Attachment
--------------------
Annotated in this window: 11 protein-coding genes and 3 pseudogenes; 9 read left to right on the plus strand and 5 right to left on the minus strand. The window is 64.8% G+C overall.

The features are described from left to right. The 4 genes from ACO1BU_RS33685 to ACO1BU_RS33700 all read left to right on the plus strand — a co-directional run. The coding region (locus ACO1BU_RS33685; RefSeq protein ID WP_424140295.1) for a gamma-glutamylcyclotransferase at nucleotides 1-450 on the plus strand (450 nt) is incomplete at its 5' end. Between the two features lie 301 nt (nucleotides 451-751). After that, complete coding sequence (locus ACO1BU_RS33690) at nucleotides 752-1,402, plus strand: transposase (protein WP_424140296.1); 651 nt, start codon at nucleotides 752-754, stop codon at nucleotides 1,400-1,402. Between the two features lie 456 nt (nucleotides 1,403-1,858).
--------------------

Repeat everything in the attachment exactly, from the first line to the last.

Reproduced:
Annotated in this window: 11 protein-coding genes and 3 pseudogenes; 9 read left to right on the plus strand and 5 right to left on the minus strand. The window is 64.8% G+C overall.

The features are described from left to right. The 4 genes from ACO1BU_RS33685 to ACO1BU_RS33700 all read left to right on the plus strand — a co-directional run. The coding region (locus ACO1BU_RS33685; RefSeq protein ID WP_424140295.1) for a gamma-glutamylcyclotransferase at nucleotides 1-450 on the plus strand (450 nt) is incomplete at its 5' end. Between the two features lie 301 nt (nucleotides 451-751). After that, complete coding sequence (locus ACO1BU_RS33690) at nucleotides 752-1,402, plus strand: transposase (protein WP_424140296.1); 651 nt, start codon at nucleotides 752-754, stop codon at nucleotides 1,400-1,402. Between the two features lie 456 nt (nucleotides 1,403-1,858).